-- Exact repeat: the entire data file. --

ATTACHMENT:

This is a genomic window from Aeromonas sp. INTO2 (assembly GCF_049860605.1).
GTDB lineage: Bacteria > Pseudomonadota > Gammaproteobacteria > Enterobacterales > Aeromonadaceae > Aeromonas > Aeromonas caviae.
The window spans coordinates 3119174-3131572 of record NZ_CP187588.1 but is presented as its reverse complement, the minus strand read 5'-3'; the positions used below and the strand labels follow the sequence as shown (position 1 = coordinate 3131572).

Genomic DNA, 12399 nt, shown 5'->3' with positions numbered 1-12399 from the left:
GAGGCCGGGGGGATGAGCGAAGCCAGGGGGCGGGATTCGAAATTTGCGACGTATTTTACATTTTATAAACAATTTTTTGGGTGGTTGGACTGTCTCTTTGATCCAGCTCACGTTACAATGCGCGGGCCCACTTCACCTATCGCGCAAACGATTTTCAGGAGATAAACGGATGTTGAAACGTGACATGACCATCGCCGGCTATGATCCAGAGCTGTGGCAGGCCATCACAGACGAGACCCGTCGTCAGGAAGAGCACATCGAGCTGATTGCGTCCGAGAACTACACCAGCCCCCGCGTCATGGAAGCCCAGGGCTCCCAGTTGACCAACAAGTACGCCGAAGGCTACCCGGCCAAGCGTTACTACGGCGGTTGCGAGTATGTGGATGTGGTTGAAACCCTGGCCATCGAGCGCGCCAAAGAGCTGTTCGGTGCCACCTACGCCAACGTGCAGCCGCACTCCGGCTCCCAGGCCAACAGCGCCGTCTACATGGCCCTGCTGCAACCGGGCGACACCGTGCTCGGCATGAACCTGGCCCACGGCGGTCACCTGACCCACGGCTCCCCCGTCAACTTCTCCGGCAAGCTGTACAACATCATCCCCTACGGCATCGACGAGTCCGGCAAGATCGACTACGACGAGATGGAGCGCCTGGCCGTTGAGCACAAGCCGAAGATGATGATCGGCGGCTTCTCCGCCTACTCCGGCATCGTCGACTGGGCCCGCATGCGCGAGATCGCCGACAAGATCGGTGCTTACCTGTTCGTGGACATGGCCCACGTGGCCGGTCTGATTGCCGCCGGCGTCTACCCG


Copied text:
This is a genomic window from Aeromonas sp. INTO2 (assembly GCF_049860605.1).
GTDB lineage: Bacteria > Pseudomonadota > Gammaproteobacteria > Enterobacterales > Aeromonadaceae > Aeromonas > Aeromonas caviae.
The window spans coordinates 3119174-3131572 of record NZ_CP187588.1 but is presented as its reverse complement, the minus strand read 5'-3'; the positions used below and the strand labels follow the sequence as shown (position 1 = coordinate 3131572).

Genomic DNA, 12399 nt, shown 5'->3' with positions numbered 1-12399 from the left:
GAGGCCGGGGGGATGAGCGAAGCCAGGGGGCGGGATTCGAAATTTGCGACGTATTTTACATTTTATAAACAATTTTTTGGGTGGTTGGACTGTCTCTTTGATCCAGCTCACGTTACAATGCGCGGGCCCACTTCACCTATCGCGCAAACGATTTTCAGGAGATAAACGGATGTTGAAACGTGACATGACCATCGCCGGCTATGATCCAGAGCTGTGGCAGGCCATCACAGACGAGACCCGTCGTCAGGAAGAGCACATCGAGCTGATTGCGTCCGAGAACTACACCAGCCCCCGCGTCATGGAAGCCCAGGGCTCCCAGTTGACCAACAAGTACGCCGAAGGCTACCCGGCCAAGCGTTACTACGGCGGTTGCGAGTATGTGGATGTGGTTGAAACCCTGGCCATCGAGCGCGCCAAAGAGCTGTTCGGTGCCACCTACGCCAACGTGCAGCCGCACTCCGGCTCCCAGGCCAACAGCGCCGTCTACATGGCCCTGCTGCAACCGGGCGACACCGTGCTCGGCATGAACCTGGCCCACGGCGGTCACCTGACCCACGGCTCCCCCGTCAACTTCTCCGGCAAGCTGTACAACATCATCCCCTACGGCATCGACGAGTCCGGCAAGATCGACTACGACGAGATGGAGCGCCTGGCCGTTGAGCACAAGCCGAAGATGATGATCGGCGGCTTCTCCGCCTACTCCGGCATCGTCGACTGGGCCCGCATGCGCGAGATCGCCGACAAGATCGGTGCTTACCTGTTCGTGGACATGGCCCACGTGGCCGGTCTGATTGCCGCCGGCGTCTACCCG